Using natural ingredients, Doctor Hoy’s can be used for both pre-workout and post-workout relief from muscle soreness, aches, and pains. Ingredients like camphor and menthol create a warm-to-cool sensation that can improve blood flow while natural arnica stimulates circulation to aid in faster healing.

All Doctor Hoy’s topicals are non-staining, safe for repeated use, and absorb quickly for immediate relief. For clean, safe, and effective relief from sore muscles, try:

  • Doctor Hoy’s Pain Relief Gel: Ideal for targeting larger muscle groups, this topical gel warms and prepares the muscles before activity while aiding in post-workout recovery. Use our pain relief gel for soothing relief from muscle soreness, muscle cramps, backaches, strains and more.
  • Doctor Hoy’s Pain Relief Roll-On: Available in a convenient roll-on applicator, our pain relief gel roll-on provides the same soothing relief but in hard-to-reach areas like your back and shoulders.
  • Arnica Boost Recovery Cream: Doctor Hoy’s arnica cream is the best cream for sore muscles. The unscented formula has no sensation, making it safe for all ages and body parts, even sensitive areas. Arnica cream can help speed up post workout recovery, providing rapid relief from sore muscles.

Man applying sore muscle cream to arm

Take a Rest Day

Every fitness plan should include at least one rest day a week. Rest days are critical for muscle repair and recovery, allowing your body time to replenish itself so you can perform better during your next workout. You can have as many rest days as you need to start, then consider replacing some with active recovery exercises.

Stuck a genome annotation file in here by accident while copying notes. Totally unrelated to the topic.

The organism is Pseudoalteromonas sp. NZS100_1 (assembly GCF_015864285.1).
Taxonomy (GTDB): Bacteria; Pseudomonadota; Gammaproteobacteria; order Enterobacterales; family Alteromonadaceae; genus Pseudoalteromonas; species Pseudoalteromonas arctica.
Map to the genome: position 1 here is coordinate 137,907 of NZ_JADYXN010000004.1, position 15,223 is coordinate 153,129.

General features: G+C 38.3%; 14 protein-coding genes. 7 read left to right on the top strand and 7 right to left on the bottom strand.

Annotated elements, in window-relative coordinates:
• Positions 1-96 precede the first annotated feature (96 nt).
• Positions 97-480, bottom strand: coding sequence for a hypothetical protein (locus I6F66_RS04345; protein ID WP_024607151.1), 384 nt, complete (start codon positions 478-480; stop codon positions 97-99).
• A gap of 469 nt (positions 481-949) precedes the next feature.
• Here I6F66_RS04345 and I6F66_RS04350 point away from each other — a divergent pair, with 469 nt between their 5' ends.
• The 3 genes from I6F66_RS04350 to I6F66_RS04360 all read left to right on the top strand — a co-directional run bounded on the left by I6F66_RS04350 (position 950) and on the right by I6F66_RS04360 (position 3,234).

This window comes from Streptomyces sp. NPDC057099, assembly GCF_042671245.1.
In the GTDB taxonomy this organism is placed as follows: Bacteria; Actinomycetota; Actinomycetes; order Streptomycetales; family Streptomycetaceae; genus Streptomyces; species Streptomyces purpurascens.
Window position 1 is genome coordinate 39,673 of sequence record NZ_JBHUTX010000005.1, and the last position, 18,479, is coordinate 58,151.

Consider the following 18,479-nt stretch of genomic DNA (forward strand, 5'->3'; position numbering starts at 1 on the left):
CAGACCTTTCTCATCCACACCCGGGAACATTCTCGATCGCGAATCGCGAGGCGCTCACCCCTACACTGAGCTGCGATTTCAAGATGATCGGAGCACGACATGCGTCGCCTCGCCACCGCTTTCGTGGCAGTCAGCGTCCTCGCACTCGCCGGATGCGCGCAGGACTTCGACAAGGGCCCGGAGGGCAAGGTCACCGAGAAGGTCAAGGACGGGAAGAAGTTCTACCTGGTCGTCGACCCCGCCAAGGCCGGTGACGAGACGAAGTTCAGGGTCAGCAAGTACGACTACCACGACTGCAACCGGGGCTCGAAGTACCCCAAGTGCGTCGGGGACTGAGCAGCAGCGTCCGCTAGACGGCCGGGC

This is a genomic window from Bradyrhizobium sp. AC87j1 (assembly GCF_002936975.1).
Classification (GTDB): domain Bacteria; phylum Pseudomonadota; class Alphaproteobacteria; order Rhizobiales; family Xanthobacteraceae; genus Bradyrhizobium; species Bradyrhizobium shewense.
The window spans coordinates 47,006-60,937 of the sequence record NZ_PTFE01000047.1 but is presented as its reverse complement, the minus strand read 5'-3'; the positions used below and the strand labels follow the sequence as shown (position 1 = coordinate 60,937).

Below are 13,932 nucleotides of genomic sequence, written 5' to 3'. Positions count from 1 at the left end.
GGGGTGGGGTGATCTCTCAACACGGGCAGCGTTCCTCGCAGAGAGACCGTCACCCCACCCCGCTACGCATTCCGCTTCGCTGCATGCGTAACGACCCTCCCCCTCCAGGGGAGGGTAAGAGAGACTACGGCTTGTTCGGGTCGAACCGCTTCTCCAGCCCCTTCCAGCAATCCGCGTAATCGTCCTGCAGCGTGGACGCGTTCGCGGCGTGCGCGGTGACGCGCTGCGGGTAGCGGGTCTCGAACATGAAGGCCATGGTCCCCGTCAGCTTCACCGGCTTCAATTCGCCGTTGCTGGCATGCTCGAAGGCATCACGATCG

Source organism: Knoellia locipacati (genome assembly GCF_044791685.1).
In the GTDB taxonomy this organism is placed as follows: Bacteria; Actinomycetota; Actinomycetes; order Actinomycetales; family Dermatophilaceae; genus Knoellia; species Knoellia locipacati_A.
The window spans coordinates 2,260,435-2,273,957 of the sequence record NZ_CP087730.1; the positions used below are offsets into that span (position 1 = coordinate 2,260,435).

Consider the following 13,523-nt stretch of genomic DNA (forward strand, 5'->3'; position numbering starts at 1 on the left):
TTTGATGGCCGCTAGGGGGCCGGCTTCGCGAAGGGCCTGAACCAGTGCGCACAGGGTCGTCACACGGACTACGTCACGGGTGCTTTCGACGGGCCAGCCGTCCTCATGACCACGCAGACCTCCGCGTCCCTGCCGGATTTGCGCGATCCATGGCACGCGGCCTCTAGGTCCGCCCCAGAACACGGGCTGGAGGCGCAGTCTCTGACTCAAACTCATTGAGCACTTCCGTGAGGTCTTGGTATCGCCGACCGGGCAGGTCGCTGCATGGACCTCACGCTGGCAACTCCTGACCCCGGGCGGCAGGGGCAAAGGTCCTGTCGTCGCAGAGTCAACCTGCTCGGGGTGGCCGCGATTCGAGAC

Active Recovery Exercises

When you feel too sore for your normal workout routine, try some active recovery exercises instead. These low impact, low intensity exercises are a gentle way to stay active while allowing your body time to rebuild. They include yoga, tai chi, walking, swimming, leisure cycling, and resistance band training. 

You can also try switching up the muscle groups you work on each day to avoid working out the same muscles two days in a row. For example, if you worked your lower body muscles yesterday, focus on your shoulders or upper body the next day. 

Man standing on mat doing yoga

Massages or Foam Rollers

Massaging your muscles post-workout using a foam roller or massage device can help reduce soreness and fatigue. Manipulating the stressed muscles and tissues encourages blood flow, improves flexibility by releasing tension, and keeps fluids from building up inside.  

Post Workout Cool Down